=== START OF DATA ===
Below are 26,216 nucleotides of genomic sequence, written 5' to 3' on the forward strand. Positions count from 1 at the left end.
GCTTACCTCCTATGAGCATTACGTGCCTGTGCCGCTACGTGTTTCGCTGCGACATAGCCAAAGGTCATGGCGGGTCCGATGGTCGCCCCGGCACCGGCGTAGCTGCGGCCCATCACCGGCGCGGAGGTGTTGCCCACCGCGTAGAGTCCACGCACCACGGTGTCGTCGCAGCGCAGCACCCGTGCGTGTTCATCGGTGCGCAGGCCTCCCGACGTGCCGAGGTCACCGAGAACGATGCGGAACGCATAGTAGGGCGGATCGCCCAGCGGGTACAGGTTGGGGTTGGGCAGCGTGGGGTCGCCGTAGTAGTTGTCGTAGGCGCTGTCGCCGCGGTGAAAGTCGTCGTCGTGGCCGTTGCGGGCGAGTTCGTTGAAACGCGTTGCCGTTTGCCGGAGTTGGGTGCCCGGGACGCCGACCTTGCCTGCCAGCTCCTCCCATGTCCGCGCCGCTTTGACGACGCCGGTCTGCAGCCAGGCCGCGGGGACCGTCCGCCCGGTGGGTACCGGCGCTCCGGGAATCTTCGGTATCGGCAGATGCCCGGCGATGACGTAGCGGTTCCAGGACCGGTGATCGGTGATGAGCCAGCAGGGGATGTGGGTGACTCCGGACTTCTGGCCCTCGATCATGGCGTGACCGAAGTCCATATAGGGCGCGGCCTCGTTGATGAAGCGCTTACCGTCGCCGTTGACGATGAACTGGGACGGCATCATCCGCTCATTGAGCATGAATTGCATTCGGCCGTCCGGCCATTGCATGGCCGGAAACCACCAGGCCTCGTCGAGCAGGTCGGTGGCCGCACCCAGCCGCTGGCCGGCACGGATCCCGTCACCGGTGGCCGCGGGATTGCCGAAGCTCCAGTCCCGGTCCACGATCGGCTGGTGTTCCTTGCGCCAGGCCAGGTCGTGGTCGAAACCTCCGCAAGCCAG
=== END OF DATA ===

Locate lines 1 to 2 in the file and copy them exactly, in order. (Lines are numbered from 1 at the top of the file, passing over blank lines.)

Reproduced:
Below are 26,216 nucleotides of genomic sequence, written 5' to 3' on the forward strand. Positions count from 1 at the left end.
GCTTACCTCCTATGAGCATTACGTGCCTGTGCCGCTACGTGTTTCGCTGCGACATAGCCAAAGGTCATGGCGGGTCCGATGGTCGCCCCGGCACCGGCGTAGCTGCGGCCCATCACCGGCGCGGAGGTGTTGCCCACCGCGTAGAGTCCACGCACCACGGTGTCGTCGCAGCGCAGCACCCGTGCGTGTTCATCGGTGCGCAGGCCTCCCGACGTGCCGAGGTCACCGAGAACGATGCGGAACGCATAGTAGGGCGGATCGCCCAGCGGGTACAGGTTGGGGTTGGGCAGCGTGGGGTCGCCGTAGTAGTTGTCGTAGGCGCTGTCGCCGCGGTGAAAGTCGTCGTCGTGGCCGTTGCGGGCGAGTTCGTTGAAACGCGTTGCCGTTTGCCGGAGTTGGGTGCCCGGGACGCCGACCTTGCCTGCCAGCTCCTCCCATGTCCGCGCCGCTTTGACGACGCCGGTCTGCAGCCAGGCCGCGGGGACCGTCCGCCCGGTGGGTACCGGCGCTCCGGGAATCTTCGGTATCGGCAGATGCCCGGCGATGACGTAGCGGTTCCAGGACCGGTGATCGGTGATGAGCCAGCAGGGGATGTGGGTGACTCCGGACTTCTGGCCCTCGATCATGGCGTGACCGAAGTCCATATAGGGCGCGGCCTCGTTGATGAAGCGCTTACCGTCGCCGTTGACGATGAACTGGGACGGCATCATCCGCTCATTGAGCATGAATTGCATTCGGCCGTCCGGCCATTGCATGGCCGGAAACCACCAGGCCTCGTCGAGCAGGTCGGTGGCCGCACCCAGCCGCTGGCCGGCACGGATCCCGTCACCGGTGGCCGCGGGATTGCCGAAGCTCCAGTCCCGGTCCACGATCGGCTGGTGTTCCTTGCGCCAGGCCAGGTCGTGGTCGAAACCTCCGCAAGCCAG